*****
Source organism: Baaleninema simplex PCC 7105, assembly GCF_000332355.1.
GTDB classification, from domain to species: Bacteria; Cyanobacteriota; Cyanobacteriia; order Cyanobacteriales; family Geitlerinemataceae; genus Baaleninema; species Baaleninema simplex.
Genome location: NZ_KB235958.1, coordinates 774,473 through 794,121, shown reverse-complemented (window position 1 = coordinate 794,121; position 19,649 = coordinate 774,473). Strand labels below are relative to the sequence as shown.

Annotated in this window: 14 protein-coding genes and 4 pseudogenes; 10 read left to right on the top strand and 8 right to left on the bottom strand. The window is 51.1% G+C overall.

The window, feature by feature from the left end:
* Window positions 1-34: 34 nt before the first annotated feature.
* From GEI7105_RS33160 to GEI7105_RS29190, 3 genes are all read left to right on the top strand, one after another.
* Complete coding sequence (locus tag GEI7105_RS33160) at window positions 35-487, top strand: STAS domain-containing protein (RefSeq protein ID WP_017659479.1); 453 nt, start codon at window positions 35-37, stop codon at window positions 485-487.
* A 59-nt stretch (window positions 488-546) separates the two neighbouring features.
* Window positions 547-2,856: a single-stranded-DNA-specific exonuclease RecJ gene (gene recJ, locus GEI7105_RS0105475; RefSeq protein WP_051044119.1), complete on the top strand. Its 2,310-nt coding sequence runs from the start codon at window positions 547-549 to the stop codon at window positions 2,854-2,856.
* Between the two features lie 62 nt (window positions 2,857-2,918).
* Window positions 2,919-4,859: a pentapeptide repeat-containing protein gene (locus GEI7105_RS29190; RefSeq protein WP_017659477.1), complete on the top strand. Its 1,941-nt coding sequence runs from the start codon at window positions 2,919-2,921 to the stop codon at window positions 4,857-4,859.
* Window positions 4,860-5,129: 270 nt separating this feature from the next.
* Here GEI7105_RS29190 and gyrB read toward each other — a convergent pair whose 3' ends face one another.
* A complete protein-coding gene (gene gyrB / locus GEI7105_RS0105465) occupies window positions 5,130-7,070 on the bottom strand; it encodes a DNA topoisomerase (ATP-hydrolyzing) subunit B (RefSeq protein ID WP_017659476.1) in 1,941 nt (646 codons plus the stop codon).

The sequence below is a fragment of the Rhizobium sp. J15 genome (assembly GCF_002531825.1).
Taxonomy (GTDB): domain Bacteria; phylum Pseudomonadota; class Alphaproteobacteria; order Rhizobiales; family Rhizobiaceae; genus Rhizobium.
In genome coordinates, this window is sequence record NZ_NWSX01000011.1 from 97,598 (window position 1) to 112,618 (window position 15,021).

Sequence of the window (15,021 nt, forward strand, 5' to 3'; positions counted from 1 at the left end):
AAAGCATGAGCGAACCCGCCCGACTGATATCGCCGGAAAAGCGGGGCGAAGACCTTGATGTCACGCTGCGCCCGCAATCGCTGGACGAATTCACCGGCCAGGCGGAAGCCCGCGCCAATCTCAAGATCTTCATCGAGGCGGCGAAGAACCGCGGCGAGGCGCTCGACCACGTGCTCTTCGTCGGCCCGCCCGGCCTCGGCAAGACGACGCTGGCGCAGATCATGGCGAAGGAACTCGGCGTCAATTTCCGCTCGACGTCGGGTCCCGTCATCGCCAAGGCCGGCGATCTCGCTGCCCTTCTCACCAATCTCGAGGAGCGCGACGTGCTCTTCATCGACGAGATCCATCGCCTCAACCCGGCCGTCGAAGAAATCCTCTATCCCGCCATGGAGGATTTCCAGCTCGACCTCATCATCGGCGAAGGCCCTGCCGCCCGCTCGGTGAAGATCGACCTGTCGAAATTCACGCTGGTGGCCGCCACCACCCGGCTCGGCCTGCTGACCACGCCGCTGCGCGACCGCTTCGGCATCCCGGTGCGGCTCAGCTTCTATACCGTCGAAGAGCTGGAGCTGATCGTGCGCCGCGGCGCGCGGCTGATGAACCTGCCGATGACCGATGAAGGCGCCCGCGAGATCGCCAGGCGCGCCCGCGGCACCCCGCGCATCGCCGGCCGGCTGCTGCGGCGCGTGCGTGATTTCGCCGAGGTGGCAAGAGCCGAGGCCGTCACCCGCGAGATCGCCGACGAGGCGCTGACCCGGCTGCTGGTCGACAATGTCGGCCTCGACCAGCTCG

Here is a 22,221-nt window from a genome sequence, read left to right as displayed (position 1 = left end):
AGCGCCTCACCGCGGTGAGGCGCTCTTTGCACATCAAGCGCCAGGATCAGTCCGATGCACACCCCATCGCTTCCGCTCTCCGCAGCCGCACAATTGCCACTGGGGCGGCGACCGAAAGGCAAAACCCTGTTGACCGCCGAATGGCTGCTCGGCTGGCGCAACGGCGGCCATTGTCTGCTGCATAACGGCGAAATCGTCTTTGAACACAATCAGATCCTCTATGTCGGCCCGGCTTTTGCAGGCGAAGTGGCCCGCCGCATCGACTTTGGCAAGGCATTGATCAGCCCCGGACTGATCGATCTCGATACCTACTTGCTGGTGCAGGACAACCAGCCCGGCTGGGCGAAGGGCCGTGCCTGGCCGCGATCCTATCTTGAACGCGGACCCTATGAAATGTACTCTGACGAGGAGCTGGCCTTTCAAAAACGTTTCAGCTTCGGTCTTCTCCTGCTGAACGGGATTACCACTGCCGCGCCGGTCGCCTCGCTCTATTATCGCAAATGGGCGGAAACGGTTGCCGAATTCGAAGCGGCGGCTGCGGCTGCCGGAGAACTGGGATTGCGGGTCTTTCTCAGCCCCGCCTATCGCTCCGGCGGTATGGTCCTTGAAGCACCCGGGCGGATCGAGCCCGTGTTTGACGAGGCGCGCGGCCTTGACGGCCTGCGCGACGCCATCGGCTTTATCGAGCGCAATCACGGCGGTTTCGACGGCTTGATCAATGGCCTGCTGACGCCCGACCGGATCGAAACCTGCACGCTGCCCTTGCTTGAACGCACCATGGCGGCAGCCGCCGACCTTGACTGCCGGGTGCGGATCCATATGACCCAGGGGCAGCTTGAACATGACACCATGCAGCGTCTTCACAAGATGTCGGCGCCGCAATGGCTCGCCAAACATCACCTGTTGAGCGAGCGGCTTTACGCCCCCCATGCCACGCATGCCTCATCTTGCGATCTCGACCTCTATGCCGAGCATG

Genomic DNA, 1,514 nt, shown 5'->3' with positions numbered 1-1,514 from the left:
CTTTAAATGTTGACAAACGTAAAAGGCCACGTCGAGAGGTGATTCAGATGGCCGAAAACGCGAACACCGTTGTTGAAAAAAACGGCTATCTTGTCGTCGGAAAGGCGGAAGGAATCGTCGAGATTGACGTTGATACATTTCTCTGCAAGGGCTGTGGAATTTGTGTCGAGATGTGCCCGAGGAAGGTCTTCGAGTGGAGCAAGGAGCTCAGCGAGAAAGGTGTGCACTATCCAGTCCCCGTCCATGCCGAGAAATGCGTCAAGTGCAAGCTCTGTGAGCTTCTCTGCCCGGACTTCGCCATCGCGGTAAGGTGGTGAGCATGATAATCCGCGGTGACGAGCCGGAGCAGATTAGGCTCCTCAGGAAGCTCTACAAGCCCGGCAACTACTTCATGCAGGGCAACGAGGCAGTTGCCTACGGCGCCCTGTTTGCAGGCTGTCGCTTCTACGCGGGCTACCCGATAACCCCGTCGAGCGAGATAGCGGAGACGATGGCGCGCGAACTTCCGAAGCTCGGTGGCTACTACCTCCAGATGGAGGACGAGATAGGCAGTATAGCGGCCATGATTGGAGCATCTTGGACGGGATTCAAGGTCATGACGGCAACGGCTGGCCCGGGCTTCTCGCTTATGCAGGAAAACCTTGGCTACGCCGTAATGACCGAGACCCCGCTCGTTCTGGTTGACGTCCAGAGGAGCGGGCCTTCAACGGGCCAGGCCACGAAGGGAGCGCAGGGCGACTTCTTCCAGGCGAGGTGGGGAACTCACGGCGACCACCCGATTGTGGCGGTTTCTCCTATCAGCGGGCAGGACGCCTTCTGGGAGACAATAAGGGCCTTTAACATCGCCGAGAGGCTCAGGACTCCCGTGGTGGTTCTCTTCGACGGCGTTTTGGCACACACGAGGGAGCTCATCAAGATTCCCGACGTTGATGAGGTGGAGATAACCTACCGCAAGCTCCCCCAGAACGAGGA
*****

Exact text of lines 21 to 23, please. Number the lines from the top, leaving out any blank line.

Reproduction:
Here is a 22,221-nt window from a genome sequence, read left to right as displayed (position 1 = left end):
AGCGCCTCACCGCGGTGAGGCGCTCTTTGCACATCAAGCGCCAGGATCAGTCCGATGCACACCCCATCGCTTCCGCTCTCCGCAGCCGCACAATTGCCACTGGGGCGGCGACCGAAAGGCAAAACCCTGTTGACCGCCGAATGGCTGCTCGGCTGGCGCAACGGCGGCCATTGTCTGCTGCATAACGGCGAAATCGTCTTTGAACACAATCAGATCCTCTATGTCGGCCCGGCTTTTGCAGGCGAAGTGGCCCGCCGCATCGACTTTGGCAAGGCATTGATCAGCCCCGGACTGATCGATCTCGATACCTACTTGCTGGTGCAGGACAACCAGCCCGGCTGGGCGAAGGGCCGTGCCTGGCCGCGATCCTATCTTGAACGCGGACCCTATGAAATGTACTCTGACGAGGAGCTGGCCTTTCAAAAACGTTTCAGCTTCGGTCTTCTCCTGCTGAACGGGATTACCACTGCCGCGCCGGTCGCCTCGCTCTATTATCGCAAATGGGCGGAAACGGTTGCCGAATTCGAAGCGGCGGCTGCGGCTGCCGGAGAACTGGGATTGCGGGTCTTTCTCAGCCCCGCCTATCGCTCCGGCGGTATGGTCCTTGAAGCACCCGGGCGGATCGAGCCCGTGTTTGACGAGGCGCGCGGCCTTGACGGCCTGCGCGACGCCATCGGCTTTATCGAGCGCAATCACGGCGGTTTCGACGGCTTGATCAATGGCCTGCTGACGCCCGACCGGATCGAAACCTGCACGCTGCCCTTGCTTGAACGCACCATGGCGGCAGCCGCCGACCTTGACTGCCGGGTGCGGATCCATATGACCCAGGGGCAGCTTGAACATGACACCATGCAGCGTCTTCACAAGATGTCGGCGCCGCAATGGCTCGCCAAACATCACCTGTTGAGCGAGCGGCTTTACGCCCCCCATGCCACGCATGCCTCATCTTGCGATCTCGACCTCTATGCCGAGCATG

Genomic DNA, 1,514 nt, shown 5'->3' with positions numbered 1-1,514 from the left: